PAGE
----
Retired Town Administrator Joe Maney, 8 Carol Ann Rd., supported an indefinite postponement. “It seems to me that this is simply trying to get a majority Board of Selectmen that would end up being a 3-2 vote compared to the 2-1 vote that we have now. I personally will not support a five-member Board of Selectmen. I think a three-member board is much more efficient.”
Maney added the fact that the petitioners proposed an amendment for a town-wide vote was an improvement “but the better way to make a change of this magnitude in our government structure is through a Charter Revision Committee. Among other things there may be other parts of the government that need to be changed,” he said, adding that he had served on the original commission that created the current Town Charter.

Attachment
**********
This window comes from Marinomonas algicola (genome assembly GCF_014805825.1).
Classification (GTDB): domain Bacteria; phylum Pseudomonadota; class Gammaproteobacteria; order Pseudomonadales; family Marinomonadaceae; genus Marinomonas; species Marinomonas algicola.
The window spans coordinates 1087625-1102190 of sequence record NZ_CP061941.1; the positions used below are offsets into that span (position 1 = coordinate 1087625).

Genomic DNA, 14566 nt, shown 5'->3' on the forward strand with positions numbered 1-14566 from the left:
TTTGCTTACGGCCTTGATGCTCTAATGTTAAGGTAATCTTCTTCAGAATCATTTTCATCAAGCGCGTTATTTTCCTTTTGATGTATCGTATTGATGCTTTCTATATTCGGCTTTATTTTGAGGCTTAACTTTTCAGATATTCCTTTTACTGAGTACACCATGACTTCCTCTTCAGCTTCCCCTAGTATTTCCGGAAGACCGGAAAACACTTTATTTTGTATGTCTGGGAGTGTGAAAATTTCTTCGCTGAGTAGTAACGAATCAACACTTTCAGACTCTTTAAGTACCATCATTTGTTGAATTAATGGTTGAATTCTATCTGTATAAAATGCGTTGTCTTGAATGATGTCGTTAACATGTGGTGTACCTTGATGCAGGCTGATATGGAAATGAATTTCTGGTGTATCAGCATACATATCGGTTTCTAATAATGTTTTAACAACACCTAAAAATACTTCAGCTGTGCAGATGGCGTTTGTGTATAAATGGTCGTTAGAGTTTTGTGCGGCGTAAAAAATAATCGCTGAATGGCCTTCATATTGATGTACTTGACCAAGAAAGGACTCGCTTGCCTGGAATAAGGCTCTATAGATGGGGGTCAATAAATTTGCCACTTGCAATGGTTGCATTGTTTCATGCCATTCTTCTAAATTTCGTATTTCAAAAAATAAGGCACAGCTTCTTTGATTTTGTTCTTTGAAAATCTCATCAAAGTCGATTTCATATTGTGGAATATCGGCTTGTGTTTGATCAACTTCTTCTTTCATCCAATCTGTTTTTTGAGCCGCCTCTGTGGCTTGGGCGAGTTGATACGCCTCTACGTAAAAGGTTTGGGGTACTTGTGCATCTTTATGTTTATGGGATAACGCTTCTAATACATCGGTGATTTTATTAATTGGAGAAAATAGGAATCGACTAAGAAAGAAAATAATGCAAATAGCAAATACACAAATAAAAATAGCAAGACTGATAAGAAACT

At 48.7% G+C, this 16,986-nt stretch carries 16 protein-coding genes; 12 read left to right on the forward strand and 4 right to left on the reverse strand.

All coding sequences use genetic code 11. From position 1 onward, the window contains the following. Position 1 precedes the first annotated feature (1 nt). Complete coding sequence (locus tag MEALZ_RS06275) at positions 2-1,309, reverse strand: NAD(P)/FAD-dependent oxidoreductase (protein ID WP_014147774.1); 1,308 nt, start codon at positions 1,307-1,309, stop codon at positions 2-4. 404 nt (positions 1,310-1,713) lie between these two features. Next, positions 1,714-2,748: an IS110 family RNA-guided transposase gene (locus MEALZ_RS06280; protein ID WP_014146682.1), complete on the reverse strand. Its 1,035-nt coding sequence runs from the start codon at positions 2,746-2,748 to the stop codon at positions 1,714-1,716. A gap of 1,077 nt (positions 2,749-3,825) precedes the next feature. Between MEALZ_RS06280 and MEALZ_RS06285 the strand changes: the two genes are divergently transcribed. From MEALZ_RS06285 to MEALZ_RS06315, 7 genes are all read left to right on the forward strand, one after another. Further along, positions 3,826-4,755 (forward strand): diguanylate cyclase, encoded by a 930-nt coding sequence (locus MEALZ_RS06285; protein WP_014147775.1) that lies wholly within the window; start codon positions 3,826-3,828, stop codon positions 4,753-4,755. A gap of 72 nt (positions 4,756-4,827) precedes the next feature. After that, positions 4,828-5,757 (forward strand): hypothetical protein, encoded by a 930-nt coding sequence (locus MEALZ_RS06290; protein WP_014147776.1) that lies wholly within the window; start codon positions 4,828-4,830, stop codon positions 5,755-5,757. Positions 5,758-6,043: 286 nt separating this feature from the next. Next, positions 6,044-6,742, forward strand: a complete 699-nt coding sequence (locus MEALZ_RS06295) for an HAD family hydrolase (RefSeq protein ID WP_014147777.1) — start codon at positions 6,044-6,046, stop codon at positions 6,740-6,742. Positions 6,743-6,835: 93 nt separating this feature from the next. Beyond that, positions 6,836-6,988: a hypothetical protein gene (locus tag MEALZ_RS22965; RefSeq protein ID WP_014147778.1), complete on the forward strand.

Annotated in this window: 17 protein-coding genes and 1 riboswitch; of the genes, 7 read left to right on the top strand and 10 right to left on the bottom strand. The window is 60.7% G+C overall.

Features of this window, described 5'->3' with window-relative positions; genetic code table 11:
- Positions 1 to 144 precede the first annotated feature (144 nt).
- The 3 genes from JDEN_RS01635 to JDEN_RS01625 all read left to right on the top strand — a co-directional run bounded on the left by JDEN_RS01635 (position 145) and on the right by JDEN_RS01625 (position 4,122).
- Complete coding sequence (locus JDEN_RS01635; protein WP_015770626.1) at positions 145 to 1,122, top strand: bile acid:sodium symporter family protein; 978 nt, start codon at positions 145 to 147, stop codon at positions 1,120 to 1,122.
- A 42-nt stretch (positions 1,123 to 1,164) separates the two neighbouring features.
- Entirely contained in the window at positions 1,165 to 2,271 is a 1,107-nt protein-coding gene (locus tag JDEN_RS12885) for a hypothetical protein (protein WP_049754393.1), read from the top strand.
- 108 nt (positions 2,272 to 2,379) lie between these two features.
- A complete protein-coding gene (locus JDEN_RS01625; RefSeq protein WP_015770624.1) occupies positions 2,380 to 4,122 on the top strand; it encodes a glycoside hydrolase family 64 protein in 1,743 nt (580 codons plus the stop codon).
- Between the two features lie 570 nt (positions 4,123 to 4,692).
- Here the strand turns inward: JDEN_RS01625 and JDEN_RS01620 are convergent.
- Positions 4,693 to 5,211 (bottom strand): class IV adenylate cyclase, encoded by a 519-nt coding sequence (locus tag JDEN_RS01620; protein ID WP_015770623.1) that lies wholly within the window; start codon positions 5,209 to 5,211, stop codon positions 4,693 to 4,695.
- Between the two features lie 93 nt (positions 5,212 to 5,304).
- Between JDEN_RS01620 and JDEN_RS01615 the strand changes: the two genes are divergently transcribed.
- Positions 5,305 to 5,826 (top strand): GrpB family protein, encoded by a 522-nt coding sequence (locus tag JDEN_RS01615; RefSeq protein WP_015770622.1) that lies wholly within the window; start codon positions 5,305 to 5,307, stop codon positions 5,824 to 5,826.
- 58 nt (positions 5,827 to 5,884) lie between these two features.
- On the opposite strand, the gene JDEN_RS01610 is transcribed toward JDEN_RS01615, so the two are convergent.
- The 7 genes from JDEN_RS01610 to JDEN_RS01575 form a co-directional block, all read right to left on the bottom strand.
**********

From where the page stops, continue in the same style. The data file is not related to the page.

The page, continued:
“I really think that three members is much more efficient than five. One might be more efficient than three, but we don’t have a mayor,” Maney added, which garnered a round of applause.
Patricia Campbell, 7 Patrice Ln., said she was one of the original people who asked to have this petition come before the Town Meeting. She said more than 300 signatures were collected even though only 10 signatures were required to get the petition on the warrant. She requested Terranova give the presentation he had originally planned to give but chose not to present.
Kathy Randele of 55 Carter Rd., who is the planning and land use assistant to the Planning Board, wanted to dispel a misconception that she and her colleagues at Town Hall cannot do their jobs adequately or answer the public’s questions without a selectman taking their constituent by the hand on every issue. She encouraged residents to simply pick up the phone and talk to them first.
“You don’t have to go to the selectmen. They don’t know everything. They don’t the rules, they don’t know the zoning, they don’t know about conservation,” Randele said, adding, “You can go to the Town Hall and ask questions. Somebody’s there to help you out.” This statement drew one of four rounds of applause from the audience during her comments.